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Why best and final offers doesn’t always get homeowners the best price

 29th July 2015

As a prospective property buyer you have fallen in love with your dream home and want to make an offer. You call the estate agent to make an offer thinking that you'll be the only one. However you then hear the dreaded words. "Due to the considerable interest received we are asking for best and final offers by x date and time"

As a professional property buyer, I find these words extremely frustrating. ‎There are numerous reasons why I don't think this is a fair way to sell a property. First, many buyers would be put off by this approach and might choose to go elsewhere and forget the chase altogether. It's a scary prospect for a typical buyer having to complete a form with your financial information, whilst you sit around for days biting your nails with worry hoping that you will get a call with the winning ticket.

Secondly you don't want to pay too much, however equally you don't want to offer too little. My main problem when selling is that estate agents generally take this process too seriously. As a seller, how do I know that the applicants who lost out wouldn't have offered more if given the chance?

In many cases the winning bidder ends up having a mortgage survey and the property gets down-valued, in which case this isn't fair nor transparent for another buyer who possibly offered a few thousand less, although with cash funds available to cover the difference should the property get down-valued.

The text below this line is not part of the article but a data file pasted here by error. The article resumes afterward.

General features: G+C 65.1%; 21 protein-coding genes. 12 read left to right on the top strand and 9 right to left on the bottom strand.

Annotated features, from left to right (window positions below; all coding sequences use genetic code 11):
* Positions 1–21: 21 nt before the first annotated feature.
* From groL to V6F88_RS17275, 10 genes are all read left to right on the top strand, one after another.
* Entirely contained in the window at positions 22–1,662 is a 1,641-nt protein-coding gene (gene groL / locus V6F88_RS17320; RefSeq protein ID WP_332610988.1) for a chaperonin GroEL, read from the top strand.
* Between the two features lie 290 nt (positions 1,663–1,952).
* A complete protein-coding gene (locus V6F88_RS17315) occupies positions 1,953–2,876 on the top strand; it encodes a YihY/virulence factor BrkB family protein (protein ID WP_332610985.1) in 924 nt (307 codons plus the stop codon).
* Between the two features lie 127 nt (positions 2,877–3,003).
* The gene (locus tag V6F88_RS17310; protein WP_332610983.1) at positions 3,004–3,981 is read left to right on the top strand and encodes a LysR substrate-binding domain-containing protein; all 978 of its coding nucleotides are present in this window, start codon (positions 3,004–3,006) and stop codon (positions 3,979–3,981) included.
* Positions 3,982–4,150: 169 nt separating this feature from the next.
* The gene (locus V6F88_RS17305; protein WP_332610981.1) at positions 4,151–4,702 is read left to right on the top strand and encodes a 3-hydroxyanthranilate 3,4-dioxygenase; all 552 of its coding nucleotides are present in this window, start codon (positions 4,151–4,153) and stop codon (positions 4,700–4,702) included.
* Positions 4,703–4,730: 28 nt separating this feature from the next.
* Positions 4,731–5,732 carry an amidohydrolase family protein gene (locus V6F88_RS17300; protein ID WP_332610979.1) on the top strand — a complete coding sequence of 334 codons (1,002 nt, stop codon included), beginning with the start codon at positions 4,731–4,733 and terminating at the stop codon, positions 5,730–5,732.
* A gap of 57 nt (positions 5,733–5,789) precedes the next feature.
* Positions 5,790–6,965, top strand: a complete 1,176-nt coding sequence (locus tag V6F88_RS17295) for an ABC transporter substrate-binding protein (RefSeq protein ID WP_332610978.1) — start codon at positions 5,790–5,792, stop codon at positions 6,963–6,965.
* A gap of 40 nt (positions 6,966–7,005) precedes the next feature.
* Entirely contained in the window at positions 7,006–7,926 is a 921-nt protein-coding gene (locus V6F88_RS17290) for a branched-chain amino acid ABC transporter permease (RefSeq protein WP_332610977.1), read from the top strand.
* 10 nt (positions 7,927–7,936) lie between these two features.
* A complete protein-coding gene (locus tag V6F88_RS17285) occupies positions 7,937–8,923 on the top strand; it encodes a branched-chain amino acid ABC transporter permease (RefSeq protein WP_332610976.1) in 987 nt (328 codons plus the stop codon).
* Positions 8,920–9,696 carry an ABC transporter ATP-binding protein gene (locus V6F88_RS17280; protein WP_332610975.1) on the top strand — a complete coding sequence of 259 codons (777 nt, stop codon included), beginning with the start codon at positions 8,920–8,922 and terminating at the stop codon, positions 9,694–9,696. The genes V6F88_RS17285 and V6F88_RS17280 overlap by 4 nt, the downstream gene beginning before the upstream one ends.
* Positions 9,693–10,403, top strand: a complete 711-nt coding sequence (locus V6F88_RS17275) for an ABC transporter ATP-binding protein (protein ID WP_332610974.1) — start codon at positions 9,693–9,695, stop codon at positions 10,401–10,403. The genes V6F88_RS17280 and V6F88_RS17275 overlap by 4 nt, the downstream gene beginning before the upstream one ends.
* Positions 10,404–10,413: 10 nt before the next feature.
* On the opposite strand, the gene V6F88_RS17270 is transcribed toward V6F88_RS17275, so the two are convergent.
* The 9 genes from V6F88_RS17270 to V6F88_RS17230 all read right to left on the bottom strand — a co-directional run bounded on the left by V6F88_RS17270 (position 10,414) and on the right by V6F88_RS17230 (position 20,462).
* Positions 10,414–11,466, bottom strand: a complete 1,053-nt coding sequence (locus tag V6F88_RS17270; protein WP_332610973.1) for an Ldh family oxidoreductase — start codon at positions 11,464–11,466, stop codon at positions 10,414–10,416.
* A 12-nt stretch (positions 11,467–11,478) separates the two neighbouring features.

Accepting the offer

When accepting an offer for a property, I like to consider all of the following;

1) What is the financial position of the buyer? If cash, has the agents seen proof of funds or a letter from their solicitor/accountant confirming this?

2) What is their proposed timescale? The most important thing to bear in mind is that you need to have your interests aligned. Ie the date that the buyer wants to move in works for you too. If you sell your property in January but need to move by March, then you need to ensure that your buyer has no reasons why this isn't achievable.

3) Is there a chain? If so, how complicated and long is this. Ideally you don't want more than two links in the chain as otherwise there is far greater risk of a sale falling through. To avoid potential fall- throughs, you could consider a quick cash sale to a professional house buyer.

4) ‎Are there any conditions of the offer? These conditions might include; timescale, survey, investigations, remedial works? Surveyors can occasionally dig for problems and therefore if you have a missing gutter, or leaking taps, it would be advisable to fix any issues before the house goes on the market.

You might also want to find out further information about the buyers. Common problems when buying a house including break-ups, death, family issues etc.

If you are a homeowner and would prefer a fast house sale, then a professional house buyer can help you.

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